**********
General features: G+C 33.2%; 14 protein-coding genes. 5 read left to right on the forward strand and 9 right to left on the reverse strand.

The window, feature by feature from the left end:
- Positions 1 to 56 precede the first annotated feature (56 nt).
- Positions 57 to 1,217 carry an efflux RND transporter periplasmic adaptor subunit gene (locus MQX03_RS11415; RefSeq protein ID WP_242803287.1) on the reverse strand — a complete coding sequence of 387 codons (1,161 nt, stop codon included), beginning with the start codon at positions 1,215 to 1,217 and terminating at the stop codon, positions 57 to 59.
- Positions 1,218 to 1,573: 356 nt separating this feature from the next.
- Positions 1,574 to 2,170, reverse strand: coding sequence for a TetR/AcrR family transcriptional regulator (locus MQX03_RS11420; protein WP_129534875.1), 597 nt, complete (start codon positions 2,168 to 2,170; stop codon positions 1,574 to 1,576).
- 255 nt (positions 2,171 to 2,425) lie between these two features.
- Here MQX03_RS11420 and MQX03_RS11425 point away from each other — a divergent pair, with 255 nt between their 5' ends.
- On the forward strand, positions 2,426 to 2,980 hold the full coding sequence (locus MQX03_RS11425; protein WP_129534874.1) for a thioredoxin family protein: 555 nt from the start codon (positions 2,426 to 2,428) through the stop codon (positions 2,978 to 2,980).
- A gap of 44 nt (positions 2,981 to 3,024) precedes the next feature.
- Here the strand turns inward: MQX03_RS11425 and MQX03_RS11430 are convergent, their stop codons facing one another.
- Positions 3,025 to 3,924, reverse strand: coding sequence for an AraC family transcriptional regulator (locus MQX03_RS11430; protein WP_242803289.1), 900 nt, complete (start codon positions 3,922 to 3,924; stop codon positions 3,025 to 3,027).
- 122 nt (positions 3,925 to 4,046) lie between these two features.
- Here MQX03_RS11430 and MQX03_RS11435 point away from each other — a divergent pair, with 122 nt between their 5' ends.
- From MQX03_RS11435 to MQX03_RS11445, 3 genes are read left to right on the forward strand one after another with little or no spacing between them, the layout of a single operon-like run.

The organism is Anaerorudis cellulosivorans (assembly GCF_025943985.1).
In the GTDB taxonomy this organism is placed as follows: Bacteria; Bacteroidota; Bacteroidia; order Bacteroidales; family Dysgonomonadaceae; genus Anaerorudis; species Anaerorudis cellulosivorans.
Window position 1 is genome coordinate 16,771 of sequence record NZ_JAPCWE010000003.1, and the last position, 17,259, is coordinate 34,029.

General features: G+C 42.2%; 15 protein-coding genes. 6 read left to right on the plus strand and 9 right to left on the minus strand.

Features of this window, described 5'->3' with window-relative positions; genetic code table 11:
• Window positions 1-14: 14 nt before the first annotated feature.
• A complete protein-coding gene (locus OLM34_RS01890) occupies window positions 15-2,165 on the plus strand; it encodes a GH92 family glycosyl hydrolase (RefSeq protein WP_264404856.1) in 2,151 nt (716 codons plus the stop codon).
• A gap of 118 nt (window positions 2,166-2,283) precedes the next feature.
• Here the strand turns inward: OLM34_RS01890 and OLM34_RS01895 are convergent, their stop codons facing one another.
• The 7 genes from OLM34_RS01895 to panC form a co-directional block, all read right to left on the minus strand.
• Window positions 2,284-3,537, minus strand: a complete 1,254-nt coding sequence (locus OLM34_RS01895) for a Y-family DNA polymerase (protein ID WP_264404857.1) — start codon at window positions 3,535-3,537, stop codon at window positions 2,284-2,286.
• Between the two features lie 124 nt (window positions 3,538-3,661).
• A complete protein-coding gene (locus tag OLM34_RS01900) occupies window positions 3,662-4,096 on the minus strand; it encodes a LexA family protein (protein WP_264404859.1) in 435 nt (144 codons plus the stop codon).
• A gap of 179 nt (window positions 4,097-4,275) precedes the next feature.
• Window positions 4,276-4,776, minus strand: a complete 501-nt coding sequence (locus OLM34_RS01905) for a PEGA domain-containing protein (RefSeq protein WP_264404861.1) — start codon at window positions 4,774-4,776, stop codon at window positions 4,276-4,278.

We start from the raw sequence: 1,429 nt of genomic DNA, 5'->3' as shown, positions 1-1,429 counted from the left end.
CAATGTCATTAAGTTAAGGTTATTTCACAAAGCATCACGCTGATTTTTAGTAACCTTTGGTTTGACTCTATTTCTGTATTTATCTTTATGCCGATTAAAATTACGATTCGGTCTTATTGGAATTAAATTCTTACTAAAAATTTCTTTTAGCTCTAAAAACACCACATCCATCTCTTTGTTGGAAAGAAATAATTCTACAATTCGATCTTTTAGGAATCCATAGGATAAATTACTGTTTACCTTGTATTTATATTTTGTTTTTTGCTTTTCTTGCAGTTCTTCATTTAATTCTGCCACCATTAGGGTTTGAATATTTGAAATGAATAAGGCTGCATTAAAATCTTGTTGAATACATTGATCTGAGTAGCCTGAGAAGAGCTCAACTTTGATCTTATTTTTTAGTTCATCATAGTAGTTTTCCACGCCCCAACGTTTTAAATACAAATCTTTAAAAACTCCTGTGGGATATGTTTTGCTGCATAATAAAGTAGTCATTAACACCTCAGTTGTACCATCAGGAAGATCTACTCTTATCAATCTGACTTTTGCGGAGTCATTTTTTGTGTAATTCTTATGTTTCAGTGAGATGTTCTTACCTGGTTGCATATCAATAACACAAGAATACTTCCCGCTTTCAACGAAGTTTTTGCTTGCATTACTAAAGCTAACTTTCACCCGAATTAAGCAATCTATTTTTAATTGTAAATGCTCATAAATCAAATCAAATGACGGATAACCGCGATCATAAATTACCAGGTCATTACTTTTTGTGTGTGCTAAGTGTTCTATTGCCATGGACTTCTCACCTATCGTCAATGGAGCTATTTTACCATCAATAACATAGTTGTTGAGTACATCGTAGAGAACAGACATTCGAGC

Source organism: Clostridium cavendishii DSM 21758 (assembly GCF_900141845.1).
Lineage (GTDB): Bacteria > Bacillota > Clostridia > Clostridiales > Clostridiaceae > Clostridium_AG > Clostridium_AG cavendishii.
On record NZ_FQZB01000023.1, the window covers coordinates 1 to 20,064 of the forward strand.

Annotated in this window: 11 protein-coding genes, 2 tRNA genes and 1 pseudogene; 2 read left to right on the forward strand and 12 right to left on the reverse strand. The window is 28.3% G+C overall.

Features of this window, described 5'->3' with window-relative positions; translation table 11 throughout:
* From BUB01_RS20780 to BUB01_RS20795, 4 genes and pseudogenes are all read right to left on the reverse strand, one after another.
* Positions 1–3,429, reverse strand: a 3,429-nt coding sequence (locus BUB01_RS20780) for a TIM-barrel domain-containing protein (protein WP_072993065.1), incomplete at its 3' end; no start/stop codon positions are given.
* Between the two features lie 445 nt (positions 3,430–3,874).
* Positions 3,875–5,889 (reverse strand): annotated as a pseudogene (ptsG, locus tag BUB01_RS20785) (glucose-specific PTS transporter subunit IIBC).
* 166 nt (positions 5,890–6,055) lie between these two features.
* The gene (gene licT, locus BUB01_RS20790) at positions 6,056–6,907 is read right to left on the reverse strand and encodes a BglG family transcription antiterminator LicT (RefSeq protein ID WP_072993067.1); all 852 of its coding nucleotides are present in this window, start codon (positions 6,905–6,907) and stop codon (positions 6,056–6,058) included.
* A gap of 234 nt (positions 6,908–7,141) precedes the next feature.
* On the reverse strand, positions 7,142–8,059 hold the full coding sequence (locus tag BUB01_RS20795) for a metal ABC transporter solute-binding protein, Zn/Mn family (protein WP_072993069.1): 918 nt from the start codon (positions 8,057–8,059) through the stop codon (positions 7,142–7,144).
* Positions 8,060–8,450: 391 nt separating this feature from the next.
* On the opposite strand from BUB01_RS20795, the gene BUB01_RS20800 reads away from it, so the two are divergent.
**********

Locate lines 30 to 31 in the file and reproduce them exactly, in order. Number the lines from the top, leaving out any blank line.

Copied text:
• Window positions 4,276-4,776, minus strand: a complete 501-nt coding sequence (locus OLM34_RS01905) for a PEGA domain-containing protein (RefSeq protein WP_264404861.1) — start codon at window positions 4,774-4,776, stop codon at window positions 4,276-4,278.

We start from the raw sequence: 1,429 nt of genomic DNA, 5'->3' as shown, positions 1-1,429 counted from the left end.